Sprinklers are a multi-billion dollar industry with commercial systems costing anywhere between $400,000, to $15 million. Any changes to legislation pertaining to the installation of such systems can potentially lead to lost business.
Due to issues raised here, it is likely that some will refer to the Canadian journal to justify the use of a sprinkler on glass, system. This data is invalid for the following reasons:
1- While the (Canadian) report states that the test was a positive pressure test, testing parameters were not carried out as we (in Australia) require under AS1530.4, and there is no attempt made to address the effect of these differences. 2- The report does not detail how to install the glass wall as tested. Items like glass clearances to the frame (for thermal expansion clearances), coverage area for the beading and the fixing method (so the glass won’t slump out of the frame) and many other issues that go with Fire Testing a Prototype glass wall are not given in the report. 3- There are no doors tested in the system. To date, there is no technical justification or ‘engineering judgement’ that can justify the use of fire doors in sprinklered glass walls. The 2014 reissue of ESR-2397 (AC385) prohibits the use of ANY openings.
Installing a top-notch suppression system and assuming it will activate early enough to extinguish or stop the spread of fire is not the answer for eliminating fire rated doors and windows. Since sprinklers are an “active” system, they require several steps to activate for them to work properly. Sprinklers need to produce enough water pressure to activate, without this constant pressure they won’t activate.
Water pressure is only one of many such factors. Water supply can be accidentally turned off, sprinkler heads can be accidentally painted over and if the system isn’t maintained the whole setup is useless. Are you beginning to see the danger of relying exclusively on an active fire protection system?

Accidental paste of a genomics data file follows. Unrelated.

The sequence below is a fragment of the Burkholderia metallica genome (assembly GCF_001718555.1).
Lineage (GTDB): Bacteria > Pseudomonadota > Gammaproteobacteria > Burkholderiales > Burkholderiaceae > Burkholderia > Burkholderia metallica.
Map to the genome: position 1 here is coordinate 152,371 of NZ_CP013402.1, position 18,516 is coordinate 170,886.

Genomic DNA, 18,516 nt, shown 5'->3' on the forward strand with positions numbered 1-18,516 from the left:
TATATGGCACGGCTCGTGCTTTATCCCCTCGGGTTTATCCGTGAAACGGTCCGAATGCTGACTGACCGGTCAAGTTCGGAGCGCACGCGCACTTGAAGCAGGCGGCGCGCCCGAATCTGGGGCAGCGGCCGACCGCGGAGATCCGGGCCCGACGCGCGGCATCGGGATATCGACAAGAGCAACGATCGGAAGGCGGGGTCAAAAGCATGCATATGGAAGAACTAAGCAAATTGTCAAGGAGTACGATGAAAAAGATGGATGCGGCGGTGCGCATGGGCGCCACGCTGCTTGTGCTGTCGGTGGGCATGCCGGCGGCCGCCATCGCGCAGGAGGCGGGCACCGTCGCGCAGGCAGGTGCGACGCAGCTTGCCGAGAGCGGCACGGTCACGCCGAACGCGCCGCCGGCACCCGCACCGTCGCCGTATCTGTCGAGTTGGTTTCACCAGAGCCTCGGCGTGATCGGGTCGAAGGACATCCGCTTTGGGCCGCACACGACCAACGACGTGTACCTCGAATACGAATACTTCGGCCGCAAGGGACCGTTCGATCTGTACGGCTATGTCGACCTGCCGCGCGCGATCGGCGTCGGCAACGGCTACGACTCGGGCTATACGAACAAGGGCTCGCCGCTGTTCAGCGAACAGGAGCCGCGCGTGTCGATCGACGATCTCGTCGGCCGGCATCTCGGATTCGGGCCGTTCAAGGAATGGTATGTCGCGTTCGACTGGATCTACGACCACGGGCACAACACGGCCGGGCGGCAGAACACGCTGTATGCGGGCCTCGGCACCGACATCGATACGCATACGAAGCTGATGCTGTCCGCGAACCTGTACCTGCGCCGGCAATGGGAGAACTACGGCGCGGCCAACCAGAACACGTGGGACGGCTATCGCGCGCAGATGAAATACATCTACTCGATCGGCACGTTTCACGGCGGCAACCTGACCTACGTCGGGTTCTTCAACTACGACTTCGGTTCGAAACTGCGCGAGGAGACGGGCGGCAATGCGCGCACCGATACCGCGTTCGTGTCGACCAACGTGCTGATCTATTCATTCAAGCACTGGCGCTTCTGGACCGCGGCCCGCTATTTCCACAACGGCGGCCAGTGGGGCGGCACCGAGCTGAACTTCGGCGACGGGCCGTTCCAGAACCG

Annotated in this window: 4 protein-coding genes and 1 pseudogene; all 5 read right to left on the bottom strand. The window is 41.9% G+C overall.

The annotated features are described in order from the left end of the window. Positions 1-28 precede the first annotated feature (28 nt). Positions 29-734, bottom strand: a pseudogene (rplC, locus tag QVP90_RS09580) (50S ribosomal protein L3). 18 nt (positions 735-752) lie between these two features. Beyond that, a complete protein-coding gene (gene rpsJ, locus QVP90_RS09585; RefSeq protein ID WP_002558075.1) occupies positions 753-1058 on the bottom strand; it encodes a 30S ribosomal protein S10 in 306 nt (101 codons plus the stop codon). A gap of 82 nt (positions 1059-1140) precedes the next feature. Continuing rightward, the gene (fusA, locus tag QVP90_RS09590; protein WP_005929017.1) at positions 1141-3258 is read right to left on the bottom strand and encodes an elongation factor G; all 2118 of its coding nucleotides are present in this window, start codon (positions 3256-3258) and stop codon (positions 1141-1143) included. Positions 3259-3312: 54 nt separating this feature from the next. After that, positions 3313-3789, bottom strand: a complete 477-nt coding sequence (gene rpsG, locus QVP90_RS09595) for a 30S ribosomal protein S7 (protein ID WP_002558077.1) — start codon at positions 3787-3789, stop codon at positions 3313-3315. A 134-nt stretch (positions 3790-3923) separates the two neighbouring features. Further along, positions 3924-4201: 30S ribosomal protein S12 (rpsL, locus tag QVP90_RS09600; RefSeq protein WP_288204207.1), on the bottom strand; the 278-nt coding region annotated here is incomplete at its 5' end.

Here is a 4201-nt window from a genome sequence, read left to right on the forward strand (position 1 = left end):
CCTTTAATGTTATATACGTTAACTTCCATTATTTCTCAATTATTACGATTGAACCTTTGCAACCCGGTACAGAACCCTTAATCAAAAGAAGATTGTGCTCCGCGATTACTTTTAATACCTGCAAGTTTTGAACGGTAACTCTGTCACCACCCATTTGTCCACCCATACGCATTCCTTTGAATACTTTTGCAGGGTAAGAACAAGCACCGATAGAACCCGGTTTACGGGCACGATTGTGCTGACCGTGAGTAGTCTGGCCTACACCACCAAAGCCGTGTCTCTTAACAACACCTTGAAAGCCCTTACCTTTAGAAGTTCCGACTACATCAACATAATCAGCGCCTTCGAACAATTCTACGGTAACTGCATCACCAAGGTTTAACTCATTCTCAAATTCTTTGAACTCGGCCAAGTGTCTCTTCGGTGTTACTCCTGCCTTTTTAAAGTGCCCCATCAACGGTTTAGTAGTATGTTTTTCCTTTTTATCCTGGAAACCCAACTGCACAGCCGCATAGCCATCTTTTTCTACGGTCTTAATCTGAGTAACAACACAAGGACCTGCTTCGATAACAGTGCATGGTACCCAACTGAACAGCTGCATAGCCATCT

Sprinklers can be reliable and have saved lives and property, however they should not be a replacement for more “passive” systems such as fire rated glass that can provide a degree of fire protection without depending on any outside factors. Additionally, a sprinkler system only works when the water coats the entire glass surface consistently. If blinds, décor, furniture or even doors that are left open stop the water protecting the glass, the entire system is useless.
Advocates of fixed window sprinkler systems suggest working around the problem by simply making a written requirement that blinds, and combustible items are far enough away from the glass, so they do not get in the way of the water from the sprinklers.
If the sprinklers extinguish the fire, it won’t matter if glass breaks. We have raised several potential red flags regarding sprinklers. But let us suppose for a moment that there has been a fire and the sprinklers have worked exactly as intended. The fire is put out even before building occupants have the chance to evacuate. Would it really matter if the glass in some of the windows and doors had been broken in the process? The answer is a definite yes. One of the primary concerns in extinguishing a fire is smoke, since most fire related deaths are caused by smoke inhalation. Sprinklers create an enormous volume of smoke. If glass has broken, the smoke will be free to travel throughout the building, which means it can still threaten life safety even after the fire is extinguished.